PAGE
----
The true question comes of just what is actually happening, with the amount of murders he does it is hard to believe he hasn't been caught which leads you to wonder if it isn't just all in his head, he is seen talking to a dead woman in his TV, as well as the monster reporter, and his dependency on drugs and alcohol as he tries to get the will to kill himself. It is never explicitly revealed if everything is all in his head which I appreciated. A film like 7th Day is very hard to review, it is so odd and out on it's own and uncomfortable viewing that it can never be called fun to watch. Some of Allen's musing head into student level blathering but some good points about the media and modern day society at least get mentioned.
The film is well made, and mostly good acting but can be tough to watch with such an unlikeable, ruined lead and scenes of bloody violence (kinda reminded me of Rob Zombie's style at times), something different at the very least, and really has a style that is perfect for the subject matter.
Monday, 2 December 2013
Lords of Shadow - Mirror of Fate is set after the events of Castlevania: Lords of Shadow, and before the events of Lords of Shadow 2. This has recently been HD'd up and released on Playstation 3 and X-Box 360, but it is the 3DS version I played and so will mention the 3D. Some mild plot spoilers to follow.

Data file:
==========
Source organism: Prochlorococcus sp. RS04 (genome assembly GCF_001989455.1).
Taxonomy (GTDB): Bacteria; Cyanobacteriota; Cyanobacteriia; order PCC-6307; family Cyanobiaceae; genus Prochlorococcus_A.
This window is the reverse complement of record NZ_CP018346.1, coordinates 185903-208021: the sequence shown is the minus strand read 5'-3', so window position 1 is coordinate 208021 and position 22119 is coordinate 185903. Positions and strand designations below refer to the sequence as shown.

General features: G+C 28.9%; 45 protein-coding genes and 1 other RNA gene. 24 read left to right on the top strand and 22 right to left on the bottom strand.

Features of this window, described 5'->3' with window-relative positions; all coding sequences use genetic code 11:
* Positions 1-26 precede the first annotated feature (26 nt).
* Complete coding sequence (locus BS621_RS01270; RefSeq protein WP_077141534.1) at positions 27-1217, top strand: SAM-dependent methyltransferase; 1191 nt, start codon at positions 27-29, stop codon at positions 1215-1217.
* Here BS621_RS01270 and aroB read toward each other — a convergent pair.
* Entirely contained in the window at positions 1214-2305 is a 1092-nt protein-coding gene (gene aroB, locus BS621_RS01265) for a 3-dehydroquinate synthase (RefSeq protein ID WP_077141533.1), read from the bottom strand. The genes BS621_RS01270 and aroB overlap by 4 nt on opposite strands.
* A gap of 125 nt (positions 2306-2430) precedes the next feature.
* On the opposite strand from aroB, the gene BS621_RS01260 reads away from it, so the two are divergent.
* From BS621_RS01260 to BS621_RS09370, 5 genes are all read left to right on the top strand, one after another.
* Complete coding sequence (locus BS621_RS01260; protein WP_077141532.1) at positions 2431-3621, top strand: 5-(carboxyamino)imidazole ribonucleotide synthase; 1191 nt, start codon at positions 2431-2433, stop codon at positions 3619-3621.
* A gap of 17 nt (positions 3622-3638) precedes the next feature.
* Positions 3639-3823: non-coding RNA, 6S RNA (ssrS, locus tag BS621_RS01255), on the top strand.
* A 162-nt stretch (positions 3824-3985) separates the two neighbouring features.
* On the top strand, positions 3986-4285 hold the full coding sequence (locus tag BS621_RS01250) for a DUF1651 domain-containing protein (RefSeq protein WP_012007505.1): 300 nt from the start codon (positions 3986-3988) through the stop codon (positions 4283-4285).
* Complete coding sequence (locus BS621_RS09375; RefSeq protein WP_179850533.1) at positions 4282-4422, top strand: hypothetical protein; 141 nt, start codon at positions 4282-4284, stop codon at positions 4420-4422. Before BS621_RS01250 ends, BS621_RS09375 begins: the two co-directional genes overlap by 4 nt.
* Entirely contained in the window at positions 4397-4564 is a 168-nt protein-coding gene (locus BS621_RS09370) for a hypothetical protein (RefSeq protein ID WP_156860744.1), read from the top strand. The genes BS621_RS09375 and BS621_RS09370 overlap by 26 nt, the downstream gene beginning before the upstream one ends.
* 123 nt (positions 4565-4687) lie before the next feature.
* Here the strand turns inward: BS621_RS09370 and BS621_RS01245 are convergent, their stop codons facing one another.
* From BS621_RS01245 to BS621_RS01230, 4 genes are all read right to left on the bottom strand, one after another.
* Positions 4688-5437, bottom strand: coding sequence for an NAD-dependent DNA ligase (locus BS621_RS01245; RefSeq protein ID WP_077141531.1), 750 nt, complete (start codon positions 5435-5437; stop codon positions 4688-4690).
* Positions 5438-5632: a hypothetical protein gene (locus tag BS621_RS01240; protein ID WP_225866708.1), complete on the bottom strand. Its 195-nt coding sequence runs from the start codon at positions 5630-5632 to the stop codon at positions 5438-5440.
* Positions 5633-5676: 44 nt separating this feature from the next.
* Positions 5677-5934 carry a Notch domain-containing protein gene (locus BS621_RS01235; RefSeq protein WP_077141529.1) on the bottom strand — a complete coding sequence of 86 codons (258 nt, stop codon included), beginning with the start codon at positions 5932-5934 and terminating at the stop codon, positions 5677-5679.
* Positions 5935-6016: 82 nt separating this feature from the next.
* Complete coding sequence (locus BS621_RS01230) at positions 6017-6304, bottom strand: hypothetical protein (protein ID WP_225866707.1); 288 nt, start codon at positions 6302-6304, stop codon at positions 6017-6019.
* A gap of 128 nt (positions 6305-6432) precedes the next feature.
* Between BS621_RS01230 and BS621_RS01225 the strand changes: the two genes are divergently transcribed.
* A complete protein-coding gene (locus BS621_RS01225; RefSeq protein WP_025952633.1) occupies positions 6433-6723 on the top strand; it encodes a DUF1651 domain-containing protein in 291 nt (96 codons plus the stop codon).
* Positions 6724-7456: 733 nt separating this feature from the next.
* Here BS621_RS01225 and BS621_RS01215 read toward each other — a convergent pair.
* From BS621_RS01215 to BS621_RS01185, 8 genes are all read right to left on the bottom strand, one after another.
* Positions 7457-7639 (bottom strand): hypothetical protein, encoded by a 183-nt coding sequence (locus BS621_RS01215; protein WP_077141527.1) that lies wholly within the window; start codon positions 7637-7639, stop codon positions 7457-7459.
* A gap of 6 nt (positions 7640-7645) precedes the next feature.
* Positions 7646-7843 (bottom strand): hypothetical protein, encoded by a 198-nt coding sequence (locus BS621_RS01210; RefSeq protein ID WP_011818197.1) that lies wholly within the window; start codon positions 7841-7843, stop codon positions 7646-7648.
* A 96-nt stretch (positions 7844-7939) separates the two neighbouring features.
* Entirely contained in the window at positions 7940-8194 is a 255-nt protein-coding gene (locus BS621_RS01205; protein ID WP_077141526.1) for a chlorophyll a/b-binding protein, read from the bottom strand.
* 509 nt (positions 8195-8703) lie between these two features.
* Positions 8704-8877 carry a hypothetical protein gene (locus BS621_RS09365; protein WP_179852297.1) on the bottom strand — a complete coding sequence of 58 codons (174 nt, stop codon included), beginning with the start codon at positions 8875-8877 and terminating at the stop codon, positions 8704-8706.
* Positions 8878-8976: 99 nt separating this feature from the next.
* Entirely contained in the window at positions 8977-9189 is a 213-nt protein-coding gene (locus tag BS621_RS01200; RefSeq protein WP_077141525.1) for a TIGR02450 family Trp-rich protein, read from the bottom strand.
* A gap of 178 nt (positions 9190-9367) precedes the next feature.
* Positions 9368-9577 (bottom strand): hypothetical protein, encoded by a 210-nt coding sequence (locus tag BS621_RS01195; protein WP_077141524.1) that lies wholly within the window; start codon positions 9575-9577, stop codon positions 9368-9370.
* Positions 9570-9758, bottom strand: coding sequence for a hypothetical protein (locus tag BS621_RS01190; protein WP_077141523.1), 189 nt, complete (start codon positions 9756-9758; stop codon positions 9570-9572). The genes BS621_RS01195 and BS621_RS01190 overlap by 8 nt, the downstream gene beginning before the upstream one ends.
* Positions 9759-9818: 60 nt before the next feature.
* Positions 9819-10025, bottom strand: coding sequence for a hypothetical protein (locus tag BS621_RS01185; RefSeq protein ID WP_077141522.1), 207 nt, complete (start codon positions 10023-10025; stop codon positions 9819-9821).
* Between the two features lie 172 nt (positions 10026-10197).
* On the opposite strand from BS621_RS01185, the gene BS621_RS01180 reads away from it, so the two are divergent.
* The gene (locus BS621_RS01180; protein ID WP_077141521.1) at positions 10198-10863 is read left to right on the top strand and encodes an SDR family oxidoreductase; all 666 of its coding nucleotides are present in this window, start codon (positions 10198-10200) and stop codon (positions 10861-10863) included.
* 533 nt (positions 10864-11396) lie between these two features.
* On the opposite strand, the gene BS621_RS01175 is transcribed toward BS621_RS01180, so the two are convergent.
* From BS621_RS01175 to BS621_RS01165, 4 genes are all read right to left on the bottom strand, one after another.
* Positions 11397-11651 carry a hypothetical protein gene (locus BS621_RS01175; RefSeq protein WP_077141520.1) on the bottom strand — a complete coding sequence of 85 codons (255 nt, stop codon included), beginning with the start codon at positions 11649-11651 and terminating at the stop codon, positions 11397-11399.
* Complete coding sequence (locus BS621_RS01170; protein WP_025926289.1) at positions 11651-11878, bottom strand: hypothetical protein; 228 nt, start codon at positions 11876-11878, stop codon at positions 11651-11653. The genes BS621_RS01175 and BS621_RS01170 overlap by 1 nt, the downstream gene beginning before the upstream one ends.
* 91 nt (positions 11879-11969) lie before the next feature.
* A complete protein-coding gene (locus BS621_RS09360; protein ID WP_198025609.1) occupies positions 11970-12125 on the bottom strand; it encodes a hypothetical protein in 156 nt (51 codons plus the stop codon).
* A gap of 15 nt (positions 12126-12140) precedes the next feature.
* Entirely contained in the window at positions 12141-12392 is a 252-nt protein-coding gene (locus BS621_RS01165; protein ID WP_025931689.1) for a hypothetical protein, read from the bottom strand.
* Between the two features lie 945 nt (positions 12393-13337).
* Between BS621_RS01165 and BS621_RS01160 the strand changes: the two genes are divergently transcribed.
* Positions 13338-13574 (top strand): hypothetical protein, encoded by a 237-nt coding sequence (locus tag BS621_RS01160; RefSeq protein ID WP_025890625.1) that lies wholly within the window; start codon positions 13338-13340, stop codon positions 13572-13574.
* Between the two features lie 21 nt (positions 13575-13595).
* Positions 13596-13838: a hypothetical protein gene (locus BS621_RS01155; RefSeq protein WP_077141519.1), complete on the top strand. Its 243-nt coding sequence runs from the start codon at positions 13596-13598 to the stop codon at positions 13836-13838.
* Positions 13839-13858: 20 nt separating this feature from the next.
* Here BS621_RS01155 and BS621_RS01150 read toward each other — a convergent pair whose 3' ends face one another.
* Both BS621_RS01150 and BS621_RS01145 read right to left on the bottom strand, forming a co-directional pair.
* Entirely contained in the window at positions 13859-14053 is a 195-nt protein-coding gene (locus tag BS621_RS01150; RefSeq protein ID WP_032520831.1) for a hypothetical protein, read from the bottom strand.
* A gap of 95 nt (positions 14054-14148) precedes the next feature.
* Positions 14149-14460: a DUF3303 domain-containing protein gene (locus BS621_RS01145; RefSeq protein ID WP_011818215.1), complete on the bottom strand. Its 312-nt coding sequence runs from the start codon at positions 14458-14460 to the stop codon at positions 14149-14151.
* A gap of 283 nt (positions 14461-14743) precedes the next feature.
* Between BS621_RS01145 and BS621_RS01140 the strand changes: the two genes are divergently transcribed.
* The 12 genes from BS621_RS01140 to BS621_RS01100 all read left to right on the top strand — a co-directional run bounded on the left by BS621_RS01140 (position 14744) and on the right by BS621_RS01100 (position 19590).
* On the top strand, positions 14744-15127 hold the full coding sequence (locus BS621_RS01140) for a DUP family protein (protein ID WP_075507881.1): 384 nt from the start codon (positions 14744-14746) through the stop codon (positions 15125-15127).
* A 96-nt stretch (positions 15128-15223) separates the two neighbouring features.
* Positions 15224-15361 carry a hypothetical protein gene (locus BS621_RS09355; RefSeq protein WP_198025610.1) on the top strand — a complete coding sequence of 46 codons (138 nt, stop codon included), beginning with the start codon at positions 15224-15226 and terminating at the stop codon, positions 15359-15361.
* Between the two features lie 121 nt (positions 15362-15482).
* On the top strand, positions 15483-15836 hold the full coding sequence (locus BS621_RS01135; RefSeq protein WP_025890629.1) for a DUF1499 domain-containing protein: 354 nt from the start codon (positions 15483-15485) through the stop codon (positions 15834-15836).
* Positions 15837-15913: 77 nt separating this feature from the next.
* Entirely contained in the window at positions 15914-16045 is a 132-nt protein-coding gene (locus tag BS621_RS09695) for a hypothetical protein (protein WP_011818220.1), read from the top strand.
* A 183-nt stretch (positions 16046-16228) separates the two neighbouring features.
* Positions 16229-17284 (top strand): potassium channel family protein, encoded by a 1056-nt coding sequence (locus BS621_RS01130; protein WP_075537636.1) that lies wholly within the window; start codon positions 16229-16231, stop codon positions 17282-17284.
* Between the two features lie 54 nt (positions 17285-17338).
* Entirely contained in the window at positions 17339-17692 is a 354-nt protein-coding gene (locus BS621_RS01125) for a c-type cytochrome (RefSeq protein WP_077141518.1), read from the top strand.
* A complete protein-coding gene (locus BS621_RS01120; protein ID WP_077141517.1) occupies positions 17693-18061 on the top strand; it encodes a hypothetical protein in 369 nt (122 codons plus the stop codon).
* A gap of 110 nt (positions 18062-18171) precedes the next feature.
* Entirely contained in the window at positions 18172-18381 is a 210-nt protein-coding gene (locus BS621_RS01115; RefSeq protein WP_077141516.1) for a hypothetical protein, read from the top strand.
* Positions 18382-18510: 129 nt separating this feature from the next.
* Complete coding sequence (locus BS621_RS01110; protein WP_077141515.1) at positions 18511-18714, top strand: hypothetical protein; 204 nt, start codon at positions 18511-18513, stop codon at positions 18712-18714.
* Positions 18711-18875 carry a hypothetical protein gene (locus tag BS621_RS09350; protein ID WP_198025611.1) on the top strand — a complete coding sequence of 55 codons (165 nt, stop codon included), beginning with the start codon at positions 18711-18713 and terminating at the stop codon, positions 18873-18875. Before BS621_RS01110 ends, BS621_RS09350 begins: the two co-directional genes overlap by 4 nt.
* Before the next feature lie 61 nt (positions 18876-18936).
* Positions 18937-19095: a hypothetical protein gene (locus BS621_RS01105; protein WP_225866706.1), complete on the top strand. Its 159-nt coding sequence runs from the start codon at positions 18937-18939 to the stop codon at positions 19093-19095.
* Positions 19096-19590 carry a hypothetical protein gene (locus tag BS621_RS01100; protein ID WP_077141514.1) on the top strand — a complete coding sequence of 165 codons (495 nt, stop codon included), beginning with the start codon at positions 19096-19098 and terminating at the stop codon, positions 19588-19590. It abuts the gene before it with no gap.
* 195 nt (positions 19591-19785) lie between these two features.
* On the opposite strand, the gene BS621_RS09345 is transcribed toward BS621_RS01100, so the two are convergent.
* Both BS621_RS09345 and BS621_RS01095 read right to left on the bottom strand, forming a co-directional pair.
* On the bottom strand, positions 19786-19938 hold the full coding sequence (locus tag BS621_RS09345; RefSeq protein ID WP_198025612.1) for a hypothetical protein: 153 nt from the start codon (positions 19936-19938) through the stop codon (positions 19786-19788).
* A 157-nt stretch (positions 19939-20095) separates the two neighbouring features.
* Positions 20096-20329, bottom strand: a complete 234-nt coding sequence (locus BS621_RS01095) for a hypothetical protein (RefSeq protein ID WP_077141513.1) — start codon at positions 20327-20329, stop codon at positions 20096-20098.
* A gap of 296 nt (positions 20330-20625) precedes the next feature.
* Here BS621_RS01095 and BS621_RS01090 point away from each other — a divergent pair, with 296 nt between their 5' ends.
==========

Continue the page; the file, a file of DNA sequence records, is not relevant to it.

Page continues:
The game is split into 4 sections, each section with a different character and set in a different part of the time line. The prologue sees you as Gabriel Belmont and is set before the events of the first game on a quest to defeat a demon. The meat of the game is the remaining 3 characters. First you are Simon Belmont who has arrived at Dracula's castle to get revenge for the murder of his mother and father by the dark lord. The middle section has you playing as Alucard; half vampire who awakens in the castle with no memory of who he once was and sets out to confront Dracula, aiding Simon as he goes. The final section has you playing as Trevor Belmont (Simon's dad) who heads to the castle when Simon is a child. He hopes the powers of light and darkness will aid him in his mission to finally defeat Dracula.
While the reboot of the Castlevania franchise reinvented it as a God of War style game Mirror of Fates returns the series to it's side scrolling 2D roots. It seems like the Metroidvania games of old; giant levels that let you backtrack to open new areas when you gain new abilities. It certainly looks great, the castle setting giving great depth to the 3D, yet Mirrrors of Fate suffers a lot though unexciting level design.